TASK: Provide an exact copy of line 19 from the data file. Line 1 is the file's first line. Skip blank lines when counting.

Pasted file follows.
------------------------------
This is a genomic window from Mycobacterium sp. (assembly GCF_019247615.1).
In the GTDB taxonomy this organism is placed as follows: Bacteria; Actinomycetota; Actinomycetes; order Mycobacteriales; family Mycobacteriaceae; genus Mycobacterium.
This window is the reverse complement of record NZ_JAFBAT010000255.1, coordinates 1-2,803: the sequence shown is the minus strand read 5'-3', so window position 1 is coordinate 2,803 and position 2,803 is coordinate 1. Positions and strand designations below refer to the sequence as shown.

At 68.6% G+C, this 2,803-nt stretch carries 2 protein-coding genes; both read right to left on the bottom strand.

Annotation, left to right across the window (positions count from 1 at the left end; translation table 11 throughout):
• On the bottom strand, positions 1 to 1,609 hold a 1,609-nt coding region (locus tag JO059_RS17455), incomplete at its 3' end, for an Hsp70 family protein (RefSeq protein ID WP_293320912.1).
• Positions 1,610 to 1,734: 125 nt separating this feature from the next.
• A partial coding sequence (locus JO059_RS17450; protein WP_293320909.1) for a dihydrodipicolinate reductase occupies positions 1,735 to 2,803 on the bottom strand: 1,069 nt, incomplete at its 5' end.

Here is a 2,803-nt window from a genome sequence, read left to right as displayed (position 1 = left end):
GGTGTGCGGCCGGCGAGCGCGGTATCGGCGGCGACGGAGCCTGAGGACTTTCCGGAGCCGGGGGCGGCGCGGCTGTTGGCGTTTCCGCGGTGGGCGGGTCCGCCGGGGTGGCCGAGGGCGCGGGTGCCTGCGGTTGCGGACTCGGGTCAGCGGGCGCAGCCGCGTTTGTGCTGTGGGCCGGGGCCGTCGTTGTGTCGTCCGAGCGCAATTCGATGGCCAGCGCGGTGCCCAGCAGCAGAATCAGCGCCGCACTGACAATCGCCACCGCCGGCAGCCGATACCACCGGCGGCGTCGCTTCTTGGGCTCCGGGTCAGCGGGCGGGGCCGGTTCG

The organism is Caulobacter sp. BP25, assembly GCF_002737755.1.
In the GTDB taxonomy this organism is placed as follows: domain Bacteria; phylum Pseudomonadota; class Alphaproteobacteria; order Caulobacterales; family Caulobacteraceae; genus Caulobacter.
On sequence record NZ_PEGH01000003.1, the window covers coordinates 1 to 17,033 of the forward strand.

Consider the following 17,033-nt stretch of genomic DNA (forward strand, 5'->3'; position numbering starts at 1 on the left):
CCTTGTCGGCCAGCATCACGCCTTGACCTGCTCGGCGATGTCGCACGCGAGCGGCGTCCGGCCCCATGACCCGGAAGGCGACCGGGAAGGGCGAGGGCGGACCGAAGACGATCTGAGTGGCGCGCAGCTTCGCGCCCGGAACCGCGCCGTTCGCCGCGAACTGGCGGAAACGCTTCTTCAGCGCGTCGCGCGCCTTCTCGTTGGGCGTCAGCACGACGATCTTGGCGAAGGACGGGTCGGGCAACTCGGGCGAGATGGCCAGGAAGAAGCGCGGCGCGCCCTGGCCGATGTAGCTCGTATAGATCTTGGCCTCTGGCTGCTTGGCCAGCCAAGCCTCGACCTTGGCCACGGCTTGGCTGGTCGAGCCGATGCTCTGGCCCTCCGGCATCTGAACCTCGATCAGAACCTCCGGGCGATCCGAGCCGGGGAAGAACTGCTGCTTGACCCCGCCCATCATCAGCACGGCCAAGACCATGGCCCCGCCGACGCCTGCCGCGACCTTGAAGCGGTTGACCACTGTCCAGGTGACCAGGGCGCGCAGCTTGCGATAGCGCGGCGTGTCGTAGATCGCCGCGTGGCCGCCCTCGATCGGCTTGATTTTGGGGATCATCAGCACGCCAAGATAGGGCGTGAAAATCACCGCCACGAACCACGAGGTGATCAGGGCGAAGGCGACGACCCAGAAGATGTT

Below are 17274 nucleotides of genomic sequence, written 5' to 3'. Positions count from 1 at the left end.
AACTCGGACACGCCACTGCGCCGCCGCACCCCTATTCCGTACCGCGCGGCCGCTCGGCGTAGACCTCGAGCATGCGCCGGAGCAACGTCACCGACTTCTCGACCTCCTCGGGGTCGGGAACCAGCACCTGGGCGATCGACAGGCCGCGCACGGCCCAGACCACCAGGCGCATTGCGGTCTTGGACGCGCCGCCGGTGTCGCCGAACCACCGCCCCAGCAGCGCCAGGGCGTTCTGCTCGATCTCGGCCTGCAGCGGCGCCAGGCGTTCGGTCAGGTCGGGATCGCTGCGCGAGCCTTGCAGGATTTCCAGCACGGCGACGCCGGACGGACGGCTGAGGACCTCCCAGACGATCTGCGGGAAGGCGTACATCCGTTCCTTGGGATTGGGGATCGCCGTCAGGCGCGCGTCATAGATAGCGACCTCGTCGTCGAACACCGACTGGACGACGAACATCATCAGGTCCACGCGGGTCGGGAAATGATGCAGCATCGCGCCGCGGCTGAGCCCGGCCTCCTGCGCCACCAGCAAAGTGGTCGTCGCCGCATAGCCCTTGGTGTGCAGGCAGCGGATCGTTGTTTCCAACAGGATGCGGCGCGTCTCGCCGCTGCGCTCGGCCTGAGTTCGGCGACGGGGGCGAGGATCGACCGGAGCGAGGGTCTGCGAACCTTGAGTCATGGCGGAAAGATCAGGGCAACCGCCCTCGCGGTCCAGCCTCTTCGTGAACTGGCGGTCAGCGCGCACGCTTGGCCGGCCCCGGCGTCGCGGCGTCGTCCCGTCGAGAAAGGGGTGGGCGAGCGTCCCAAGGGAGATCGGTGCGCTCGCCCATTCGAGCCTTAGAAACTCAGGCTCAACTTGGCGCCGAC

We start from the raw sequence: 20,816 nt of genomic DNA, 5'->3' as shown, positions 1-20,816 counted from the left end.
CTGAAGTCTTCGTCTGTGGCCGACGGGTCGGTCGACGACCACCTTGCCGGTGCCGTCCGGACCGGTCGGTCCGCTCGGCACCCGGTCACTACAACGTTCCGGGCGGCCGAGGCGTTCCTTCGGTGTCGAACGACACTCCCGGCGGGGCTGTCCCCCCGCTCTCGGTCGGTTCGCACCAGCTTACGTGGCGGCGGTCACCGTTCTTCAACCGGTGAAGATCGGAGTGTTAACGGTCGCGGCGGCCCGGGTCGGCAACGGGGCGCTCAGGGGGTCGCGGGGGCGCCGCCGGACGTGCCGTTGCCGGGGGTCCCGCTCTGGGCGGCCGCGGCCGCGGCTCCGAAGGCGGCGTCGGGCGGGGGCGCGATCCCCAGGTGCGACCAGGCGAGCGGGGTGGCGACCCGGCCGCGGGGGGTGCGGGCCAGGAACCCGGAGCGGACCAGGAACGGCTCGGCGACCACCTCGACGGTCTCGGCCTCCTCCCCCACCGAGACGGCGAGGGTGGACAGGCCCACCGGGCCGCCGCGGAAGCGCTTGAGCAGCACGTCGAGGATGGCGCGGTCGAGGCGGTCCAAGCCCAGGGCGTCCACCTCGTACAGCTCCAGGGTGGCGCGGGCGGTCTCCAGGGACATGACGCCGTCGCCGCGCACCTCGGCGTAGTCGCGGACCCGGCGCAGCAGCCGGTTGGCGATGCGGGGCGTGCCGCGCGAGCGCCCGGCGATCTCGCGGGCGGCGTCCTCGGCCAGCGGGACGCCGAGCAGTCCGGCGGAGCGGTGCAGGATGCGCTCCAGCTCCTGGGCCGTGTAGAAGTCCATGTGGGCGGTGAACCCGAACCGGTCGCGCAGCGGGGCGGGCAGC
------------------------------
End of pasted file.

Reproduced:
CTGAAGTCTTCGTCTGTGGCCGACGGGTCGGTCGACGACCACCTTGCCGGTGCCGTCCGGACCGGTCGGTCCGCTCGGCACCCGGTCACTACAACGTTCCGGGCGGCCGAGGCGTTCCTTCGGTGTCGAACGACACTCCCGGCGGGGCTGTCCCCCCGCTCTCGGTCGGTTCGCACCAGCTTACGTGGCGGCGGTCACCGTTCTTCAACCGGTGAAGATCGGAGTGTTAACGGTCGCGGCGGCCCGGGTCGGCAACGGGGCGCTCAGGGGGTCGCGGGGGCGCCGCCGGACGTGCCGTTGCCGGGGGTCCCGCTCTGGGCGGCCGCGGCCGCGGCTCCGAAGGCGGCGTCGGGCGGGGGCGCGATCCCCAGGTGCGACCAGGCGAGCGGGGTGGCGACCCGGCCGCGGGGGGTGCGGGCCAGGAACCCGGAGCGGACCAGGAACGGCTCGGCGACCACCTCGACGGTCTCGGCCTCCTCCCCCACCGAGACGGCGAGGGTGGACAGGCCCACCGGGCCGCCGCGGAAGCGCTTGAGCAGCACGTCGAGGATGGCGCGGTCGAGGCGGTCCAAGCCCAGGGCGTCCACCTCGTACAGCTCCAGGGTGGCGCGGGCGGTCTCCAGGGACATGACGCCGTCGCCGCGCACCTCGGCGTAGTCGCGGACCCGGCGCAGCAGCCGGTTGGCGATGCGGGGCGTGCCGCGCGAGCGCCCGGCGATCTCGCGGGCGGCGTCCTCGGCCAGCGGGACGCCGAGCAGTCCGGCGGAGCGGTGCAGGATGCGCTCCAGCTCCTGGGCCGTGTAGAAGTCCATGTGGGCGGTGAACCCGAACCGGTCGCGCAGCGGGGCGGGCAGC